Mechanical ventilation, Auto-PEEP, Pressure–volume curve, Stress index, Resistance, Elastance, Ineffective inspiratory effort, Dyssynchrony, Double trigger, Patient–ventilator interaction, Acute respiratory failure
Palabras clave
Ventilación mecánica, Auto-PEEP, Curvas presión-volumen, Índice de estrés, Resistencia, Elastancia, Esfuerzo inspiratorio inefectivo, Disincronía, Doble disparo, Interacción paciente-ventilador, Insuficiencia respiratoria aguda

Positive pressure MV constitutes life support management for patients with ARF. The devices used for positive pressure ventilation evolved enormously between the mid-1970s and the late 1990s. The first-generation ventilators (between the early XIX century and the mid-1970s) were little more than mechanical anesthesia bags, unable to respond to patient demand and with very rudimentary monitorization systems (if any). The latest (fourth) generation ventilators were introduced two decades later. The new devices are efficient in responding to patient demand, offer new ventilation modes, allow noninvasive ventilation, have started to incorporate automatic control systems (open lung tools, weaning tools, dual modes),1 and have enormous monitorization capacities–including onscreen visualization of pressure, flow and volume curves.2 In addition, the need has recently arisen to introduce telemedicine-based systems as online monitoring tools at the patient bedside.3–5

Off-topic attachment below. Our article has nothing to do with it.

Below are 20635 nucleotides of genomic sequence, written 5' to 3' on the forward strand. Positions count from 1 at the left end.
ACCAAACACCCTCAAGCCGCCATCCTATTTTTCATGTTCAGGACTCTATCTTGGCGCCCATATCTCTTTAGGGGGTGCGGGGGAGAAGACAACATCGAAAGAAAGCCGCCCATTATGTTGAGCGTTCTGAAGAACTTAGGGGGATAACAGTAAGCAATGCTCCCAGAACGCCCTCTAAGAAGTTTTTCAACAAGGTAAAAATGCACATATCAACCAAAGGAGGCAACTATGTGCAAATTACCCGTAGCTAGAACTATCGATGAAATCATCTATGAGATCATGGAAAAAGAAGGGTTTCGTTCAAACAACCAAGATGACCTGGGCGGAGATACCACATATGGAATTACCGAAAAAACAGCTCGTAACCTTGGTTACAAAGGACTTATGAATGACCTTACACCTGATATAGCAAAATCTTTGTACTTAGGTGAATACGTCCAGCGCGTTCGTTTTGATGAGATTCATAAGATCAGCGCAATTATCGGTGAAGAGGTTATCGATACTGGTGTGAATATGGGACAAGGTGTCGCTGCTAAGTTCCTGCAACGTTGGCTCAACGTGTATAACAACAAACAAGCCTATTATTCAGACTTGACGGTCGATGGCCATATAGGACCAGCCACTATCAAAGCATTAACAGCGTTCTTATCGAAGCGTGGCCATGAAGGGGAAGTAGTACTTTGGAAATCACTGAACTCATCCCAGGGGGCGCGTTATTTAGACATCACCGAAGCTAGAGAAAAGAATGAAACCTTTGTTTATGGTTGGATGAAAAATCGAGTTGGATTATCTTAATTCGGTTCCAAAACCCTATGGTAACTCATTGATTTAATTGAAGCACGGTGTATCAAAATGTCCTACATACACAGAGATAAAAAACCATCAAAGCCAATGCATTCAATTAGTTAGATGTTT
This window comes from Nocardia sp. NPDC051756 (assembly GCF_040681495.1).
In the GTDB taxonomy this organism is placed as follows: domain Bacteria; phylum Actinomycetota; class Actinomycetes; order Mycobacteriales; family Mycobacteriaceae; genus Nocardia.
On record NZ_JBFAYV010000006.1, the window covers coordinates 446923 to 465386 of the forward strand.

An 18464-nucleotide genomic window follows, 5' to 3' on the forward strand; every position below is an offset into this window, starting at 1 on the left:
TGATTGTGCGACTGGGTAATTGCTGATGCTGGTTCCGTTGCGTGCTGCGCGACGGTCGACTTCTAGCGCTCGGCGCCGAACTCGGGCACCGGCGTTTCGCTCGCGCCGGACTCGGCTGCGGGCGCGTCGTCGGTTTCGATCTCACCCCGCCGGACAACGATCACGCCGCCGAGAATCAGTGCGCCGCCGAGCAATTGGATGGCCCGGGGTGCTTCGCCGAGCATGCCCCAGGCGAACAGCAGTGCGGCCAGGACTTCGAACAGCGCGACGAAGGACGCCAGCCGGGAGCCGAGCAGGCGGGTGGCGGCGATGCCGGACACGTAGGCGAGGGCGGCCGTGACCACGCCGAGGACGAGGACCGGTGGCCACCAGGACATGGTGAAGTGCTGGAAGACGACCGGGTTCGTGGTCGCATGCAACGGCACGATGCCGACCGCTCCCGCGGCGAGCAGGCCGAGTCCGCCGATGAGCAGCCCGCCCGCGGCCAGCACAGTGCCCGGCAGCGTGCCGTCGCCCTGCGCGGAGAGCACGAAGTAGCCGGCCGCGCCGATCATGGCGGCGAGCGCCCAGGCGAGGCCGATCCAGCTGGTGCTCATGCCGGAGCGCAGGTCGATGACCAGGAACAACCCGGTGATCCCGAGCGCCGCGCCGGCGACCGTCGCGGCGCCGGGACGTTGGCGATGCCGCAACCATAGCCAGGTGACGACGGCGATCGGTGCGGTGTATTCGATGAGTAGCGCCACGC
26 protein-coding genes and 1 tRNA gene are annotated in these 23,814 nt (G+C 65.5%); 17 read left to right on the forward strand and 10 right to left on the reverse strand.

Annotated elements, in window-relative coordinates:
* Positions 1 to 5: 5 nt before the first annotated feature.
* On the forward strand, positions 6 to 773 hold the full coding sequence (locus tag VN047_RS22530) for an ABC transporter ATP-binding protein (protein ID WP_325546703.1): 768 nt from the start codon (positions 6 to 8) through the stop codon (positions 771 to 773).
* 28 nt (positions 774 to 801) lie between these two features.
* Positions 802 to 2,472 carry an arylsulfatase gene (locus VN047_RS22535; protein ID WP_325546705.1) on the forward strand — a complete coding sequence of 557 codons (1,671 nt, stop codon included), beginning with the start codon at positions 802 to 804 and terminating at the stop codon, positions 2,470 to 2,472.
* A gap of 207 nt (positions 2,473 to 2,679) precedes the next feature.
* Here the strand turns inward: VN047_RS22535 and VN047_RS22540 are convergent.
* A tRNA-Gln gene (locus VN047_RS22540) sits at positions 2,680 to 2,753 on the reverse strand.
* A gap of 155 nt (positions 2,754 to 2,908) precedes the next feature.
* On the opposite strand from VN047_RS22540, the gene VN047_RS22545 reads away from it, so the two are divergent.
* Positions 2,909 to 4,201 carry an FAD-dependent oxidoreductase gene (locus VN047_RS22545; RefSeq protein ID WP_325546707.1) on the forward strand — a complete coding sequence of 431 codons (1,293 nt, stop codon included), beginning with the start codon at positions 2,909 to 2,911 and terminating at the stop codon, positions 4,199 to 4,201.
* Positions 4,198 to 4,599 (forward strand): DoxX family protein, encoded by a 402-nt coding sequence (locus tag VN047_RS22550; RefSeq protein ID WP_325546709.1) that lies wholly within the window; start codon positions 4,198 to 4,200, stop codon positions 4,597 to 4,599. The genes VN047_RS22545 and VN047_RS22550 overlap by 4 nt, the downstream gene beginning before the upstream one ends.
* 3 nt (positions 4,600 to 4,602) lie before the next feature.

The real-time examination of these waves allows us to analyze and understand elements of respiratory system mechanics and of patient–ventilator interaction. Wave interpretation requires training, however. The present review offers a graphic description of some of the main phenomena which careful inspection of the curves can reveal, based on representative examples of each of them. The descriptions are limited to the three modes which presently may be regarded as standard in MV: volume-controlled ventilation (VCV), pressure-controlled ventilation (PCV), and pressure support ventilation (PSV). Examples of curves will be used to explore concepts in respiratory system mechanics and how to interpret patient–ventilator interaction from such curves.

Concepts in respiratory system mechanicsAuto-positive end-expiratory pressure

Expiration occurs because alveolar pressure (Palv) is greater than airway pressure (Paw), thereby generating a flow (Q) against the expiratory resistance (R). The following equation shows the relationship among the determinants of Q:

Normally, at the end of calm expiration, the respiratory system has reached its functional residual capacity (FRC). However, if the expiratory time (Te) is not long enough to allow full exhalation, then the respiratory system does not reach FRC, and the trapped volume (Vtrap) determines the appearance of auto-positive end-expiratory pressure (PEEP).6–8

where E is the elastance of the respiratory system.